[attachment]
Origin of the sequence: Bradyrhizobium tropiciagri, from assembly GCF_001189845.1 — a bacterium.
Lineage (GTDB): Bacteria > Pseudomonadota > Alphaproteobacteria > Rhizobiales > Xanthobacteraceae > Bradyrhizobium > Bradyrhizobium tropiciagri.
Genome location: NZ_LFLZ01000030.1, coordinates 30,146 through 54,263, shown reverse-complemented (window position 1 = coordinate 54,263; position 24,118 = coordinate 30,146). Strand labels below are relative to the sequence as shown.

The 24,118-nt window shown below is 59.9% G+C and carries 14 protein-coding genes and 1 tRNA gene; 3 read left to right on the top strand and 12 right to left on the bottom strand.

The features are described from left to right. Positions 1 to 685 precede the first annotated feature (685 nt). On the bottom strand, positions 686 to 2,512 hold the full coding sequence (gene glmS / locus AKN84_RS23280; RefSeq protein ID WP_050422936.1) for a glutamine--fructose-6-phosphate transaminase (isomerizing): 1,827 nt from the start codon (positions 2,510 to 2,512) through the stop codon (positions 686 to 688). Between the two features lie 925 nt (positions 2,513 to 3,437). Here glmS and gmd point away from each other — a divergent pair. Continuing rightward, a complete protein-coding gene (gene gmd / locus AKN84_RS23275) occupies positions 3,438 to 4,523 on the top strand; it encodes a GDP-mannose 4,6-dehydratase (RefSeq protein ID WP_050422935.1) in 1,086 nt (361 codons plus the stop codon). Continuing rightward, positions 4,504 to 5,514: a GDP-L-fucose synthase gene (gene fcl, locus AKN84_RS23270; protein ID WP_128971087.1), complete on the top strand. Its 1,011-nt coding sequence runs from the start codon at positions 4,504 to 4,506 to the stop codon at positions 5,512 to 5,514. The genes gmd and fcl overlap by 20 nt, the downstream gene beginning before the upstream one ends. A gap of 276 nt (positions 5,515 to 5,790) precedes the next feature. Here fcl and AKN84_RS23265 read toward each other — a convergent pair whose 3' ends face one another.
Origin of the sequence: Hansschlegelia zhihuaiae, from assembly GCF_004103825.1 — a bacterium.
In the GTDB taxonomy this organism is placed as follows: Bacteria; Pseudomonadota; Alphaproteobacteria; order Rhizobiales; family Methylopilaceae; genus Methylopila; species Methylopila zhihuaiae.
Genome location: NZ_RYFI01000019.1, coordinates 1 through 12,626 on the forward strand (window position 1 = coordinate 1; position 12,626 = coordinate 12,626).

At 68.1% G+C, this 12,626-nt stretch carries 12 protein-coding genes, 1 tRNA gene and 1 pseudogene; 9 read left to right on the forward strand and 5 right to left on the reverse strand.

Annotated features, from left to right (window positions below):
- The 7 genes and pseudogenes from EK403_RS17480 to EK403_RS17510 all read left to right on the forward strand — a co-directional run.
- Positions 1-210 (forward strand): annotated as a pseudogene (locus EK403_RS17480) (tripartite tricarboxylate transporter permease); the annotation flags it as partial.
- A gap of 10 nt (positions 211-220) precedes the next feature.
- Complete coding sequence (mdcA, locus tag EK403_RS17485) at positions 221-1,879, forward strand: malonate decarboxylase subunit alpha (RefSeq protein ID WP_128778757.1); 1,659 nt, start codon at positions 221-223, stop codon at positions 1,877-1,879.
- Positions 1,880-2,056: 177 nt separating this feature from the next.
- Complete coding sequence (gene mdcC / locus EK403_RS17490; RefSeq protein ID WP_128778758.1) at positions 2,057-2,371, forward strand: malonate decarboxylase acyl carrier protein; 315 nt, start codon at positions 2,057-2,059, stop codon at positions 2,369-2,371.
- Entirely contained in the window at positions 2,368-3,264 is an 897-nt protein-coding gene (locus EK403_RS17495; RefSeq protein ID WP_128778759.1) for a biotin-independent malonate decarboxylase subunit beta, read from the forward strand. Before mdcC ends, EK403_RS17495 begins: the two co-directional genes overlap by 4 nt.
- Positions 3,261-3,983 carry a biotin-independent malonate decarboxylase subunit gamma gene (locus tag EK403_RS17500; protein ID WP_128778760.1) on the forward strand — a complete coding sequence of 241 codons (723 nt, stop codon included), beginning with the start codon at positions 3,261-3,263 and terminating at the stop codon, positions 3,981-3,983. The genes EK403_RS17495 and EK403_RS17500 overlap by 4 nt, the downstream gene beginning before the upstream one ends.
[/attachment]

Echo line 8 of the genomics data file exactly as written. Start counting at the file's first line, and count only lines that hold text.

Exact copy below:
Genome location: NZ_RYFI01000019.1, coordinates 1 through 12,626 on the forward strand (window position 1 = coordinate 1; position 12,626 = coordinate 12,626).